The Journey to O&A

It was a Methodist church; a United Methodist Church to be more specific. The Sunday school question was “what part of society has held you back in being a Christian?” or something to that effect. I fought the Spirit all week when I read the lessons surrounding the question. My counselor suggested I tell this group that I’m a lesbian. In my mind there was just no way I could do that.  On Sunday morning, I felt the Spirit move me and it made me physically shake when we started the discussion. It fit so perfectly to “come out” on that particular day, given that line of discussion. I shook for what seemed 30 minutes, but I’m sure it was about 2 minutes while I described the difficulty of being a lesbian in America, Virginia, Lynchburg, the Methodist Church, and in my closeted world. I shook while a friend rubbed my back. I shook while I tried to keep my voice from shaking too, but I couldn’t. It all came tumbling out as I rambled on for at least 60 minutes… I mean seconds.

The relief was as many “gay stories” express. It was a relief and a joy and felt really good to educate a small group of trusted church friends on what it was like to struggle in a society where it is still “ok” to bash gays openly; a play on the words “openly gay.” Several in that group cried. Several expressed that they didn’t realize it wasn’t “a choice.” Several just hugged me. The pastor didn’t say much, but that was ok. It was ok until months later he read from the scripture:

9 Don’t you know that evil people will not receive God’s kingdom? Don’t be fooled. Those who commit sexual sins will not receive the kingdom. Neither will those who worship statues of gods or commit adultery. Neither will men who are prostitutes or who commit homosexual acts. 10 Neither will thieves or those who always want more and more. Neither will those who are often drunk or tell lies or cheat. People who live like that will not receive God’s kingdom. (1 Corinthians 6)

I grabbed a pew Bible. Those words weren’t in the pew Bible; he had chosen a different version of the scripture. He knew I was sitting there listening to his every word; I always listened to his every word. I wondered why he would use a version that blatantly suggested I was going to Hell. I felt exposed and discouraged and somewhat betrayed. Certainly I wished I had not told him about myself in Sunday school class. That was the beginning of my exit from the United Methodist Church.

I sat in the church and read the membership “vows.” The UMC had let me down. I had let the UMC down. It was time for a divorce and it broke my heart. That was the only church I had ever joined and although I had been attending church regularly for my whole adult life (I chose church when I was 18 and continued in each city where I lived to find a place to grow and worship), but that was the first I joined. I was almost 30 years old when I finally joined that church. I must have been around 40 when we got divorced.

I found a new love in a Disciples church. They seemed very open to everyone, including the handicapped, biracial, mentally challenged, and gay. I was asked to speak to a forum on becoming “Open & Affirming.” I told this Disciples church they already were “open & affirming” and it was time they “came out of the closet.” That statement resulted in some laughter and I think endeared me to many members at the forum. I worked along side many folks that year at this Disciples church to move the church forward in claiming those “passwords” or “secret code words” as some described O&A. The movement failed and it was discouraging. But I was asked to be on the senior pastor’s search committee and then an Elder. So while many where afraid to claim the words, the actions spoke louder than the words and I could ignore the ignorance in their case.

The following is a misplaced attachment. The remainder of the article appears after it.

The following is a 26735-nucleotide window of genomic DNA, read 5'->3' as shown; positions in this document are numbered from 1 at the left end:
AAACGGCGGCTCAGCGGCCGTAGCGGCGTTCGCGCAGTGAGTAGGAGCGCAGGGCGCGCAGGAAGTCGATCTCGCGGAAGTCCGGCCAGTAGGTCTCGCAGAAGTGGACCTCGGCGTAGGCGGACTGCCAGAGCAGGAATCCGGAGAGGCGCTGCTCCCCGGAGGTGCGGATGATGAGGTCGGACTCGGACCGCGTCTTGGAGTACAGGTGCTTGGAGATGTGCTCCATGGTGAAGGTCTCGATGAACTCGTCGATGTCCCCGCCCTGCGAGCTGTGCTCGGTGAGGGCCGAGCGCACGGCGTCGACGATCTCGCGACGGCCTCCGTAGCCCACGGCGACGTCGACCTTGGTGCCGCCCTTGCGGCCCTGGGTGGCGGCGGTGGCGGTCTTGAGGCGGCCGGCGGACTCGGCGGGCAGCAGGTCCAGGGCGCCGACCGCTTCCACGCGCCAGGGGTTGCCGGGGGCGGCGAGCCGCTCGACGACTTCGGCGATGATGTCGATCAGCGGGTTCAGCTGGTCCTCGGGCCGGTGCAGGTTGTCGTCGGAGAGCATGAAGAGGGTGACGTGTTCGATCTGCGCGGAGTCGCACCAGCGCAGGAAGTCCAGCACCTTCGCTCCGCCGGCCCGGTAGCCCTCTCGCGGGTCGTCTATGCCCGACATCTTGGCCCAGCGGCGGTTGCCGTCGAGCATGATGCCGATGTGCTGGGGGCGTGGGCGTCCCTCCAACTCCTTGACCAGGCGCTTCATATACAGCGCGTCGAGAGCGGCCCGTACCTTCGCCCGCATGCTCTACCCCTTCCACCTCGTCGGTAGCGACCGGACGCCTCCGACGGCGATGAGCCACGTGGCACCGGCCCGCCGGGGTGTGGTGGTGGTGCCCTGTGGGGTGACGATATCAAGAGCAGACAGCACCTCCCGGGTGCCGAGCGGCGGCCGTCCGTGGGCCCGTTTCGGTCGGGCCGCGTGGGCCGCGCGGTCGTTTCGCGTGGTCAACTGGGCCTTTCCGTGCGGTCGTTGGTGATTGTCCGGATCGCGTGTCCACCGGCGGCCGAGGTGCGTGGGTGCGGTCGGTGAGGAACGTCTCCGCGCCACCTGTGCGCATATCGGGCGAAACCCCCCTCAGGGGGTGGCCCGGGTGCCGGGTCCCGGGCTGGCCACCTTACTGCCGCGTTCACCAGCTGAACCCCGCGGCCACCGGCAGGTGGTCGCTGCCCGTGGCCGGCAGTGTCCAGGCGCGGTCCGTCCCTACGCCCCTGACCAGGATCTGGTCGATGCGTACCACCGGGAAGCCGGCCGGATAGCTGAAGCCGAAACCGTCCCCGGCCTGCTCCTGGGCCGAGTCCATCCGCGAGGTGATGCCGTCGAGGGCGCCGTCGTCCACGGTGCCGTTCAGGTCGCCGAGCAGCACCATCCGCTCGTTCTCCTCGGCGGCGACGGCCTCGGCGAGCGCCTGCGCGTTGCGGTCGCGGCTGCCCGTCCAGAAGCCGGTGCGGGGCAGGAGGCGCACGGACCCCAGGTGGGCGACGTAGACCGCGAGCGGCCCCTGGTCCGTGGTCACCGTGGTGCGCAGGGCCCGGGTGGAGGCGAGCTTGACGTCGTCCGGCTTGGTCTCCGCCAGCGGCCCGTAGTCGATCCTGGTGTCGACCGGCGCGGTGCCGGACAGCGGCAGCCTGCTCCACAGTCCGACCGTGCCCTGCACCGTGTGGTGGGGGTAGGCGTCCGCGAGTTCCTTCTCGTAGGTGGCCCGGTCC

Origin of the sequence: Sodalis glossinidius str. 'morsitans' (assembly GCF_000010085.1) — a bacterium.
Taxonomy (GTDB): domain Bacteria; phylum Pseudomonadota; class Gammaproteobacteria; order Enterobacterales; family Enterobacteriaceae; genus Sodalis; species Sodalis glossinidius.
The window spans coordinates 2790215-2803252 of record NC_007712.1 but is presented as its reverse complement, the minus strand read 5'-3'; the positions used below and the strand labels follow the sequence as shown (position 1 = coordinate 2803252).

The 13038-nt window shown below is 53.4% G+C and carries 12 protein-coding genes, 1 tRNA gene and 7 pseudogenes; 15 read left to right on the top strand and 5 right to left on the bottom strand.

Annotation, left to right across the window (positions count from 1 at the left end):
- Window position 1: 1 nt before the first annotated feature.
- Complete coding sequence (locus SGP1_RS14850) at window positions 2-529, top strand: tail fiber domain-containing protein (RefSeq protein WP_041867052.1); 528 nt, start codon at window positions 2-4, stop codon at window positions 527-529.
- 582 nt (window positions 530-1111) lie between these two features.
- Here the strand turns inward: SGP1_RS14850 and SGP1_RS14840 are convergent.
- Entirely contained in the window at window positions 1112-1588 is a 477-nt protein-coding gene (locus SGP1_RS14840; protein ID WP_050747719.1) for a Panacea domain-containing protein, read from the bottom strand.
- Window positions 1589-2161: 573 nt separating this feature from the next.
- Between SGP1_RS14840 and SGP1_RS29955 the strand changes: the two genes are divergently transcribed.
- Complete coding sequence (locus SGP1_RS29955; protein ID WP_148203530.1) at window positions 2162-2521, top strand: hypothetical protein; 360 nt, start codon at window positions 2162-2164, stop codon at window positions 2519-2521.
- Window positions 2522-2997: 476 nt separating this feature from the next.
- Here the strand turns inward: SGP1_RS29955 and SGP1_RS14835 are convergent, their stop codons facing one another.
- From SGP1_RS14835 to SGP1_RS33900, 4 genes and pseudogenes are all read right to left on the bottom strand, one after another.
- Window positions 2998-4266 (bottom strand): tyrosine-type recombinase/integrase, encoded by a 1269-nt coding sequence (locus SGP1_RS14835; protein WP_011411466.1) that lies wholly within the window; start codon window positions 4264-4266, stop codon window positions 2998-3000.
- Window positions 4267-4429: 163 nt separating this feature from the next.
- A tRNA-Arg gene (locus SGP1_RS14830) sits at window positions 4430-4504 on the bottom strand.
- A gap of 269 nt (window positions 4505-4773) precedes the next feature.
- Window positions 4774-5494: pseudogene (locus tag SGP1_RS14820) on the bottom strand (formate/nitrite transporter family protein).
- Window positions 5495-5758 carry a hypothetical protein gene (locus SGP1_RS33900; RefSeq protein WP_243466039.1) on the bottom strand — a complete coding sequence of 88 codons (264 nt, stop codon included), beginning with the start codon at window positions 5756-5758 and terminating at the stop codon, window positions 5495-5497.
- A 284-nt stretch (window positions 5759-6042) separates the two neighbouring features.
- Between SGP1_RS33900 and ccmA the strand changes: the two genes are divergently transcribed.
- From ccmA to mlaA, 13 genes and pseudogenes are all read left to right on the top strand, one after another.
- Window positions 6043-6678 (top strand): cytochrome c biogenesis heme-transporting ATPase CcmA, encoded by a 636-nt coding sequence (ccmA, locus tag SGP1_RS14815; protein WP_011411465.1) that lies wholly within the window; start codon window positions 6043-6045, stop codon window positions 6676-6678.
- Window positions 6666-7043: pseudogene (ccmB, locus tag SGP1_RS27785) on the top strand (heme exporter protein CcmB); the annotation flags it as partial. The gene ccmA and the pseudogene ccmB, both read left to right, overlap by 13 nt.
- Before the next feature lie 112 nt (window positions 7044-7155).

It was at an Elder’s meeting when the new Senior Pastor suggested very quietly that it was time to raise the issue again; it was time to change the “Statement of Calling” to include the words “open & affirming.” The Elder’s jumped on it; it was a strong group of Elders and they had names and faces (mine included) that came up in the discussion of why it was necessary to affirm the GLBT folks in the congregation. That led to more education, another forum, and it came down to a congregational vote by consensus. It passed easily. We got our words. GLBT people continued to come and go, always saying how welcomed they felt at FCC.

It’s really a shame that so few DOC churches can take that step of faith it requires and become O&A. Those who are afraid of Christ’s radical call to love everyone have no vision of the change it makes, not in the church, but in the individual lives of those who finally find a family of faith. There is no greater love than to lay down one’s life for a friend, my hero said that (or so they say), and yes, that would be Jesus the Christ. Surely Jesus would love me and affirm me and welcome me into any place in which he dwelled. Why can’t all churches who also profess “Jesus the Hero,” do the same?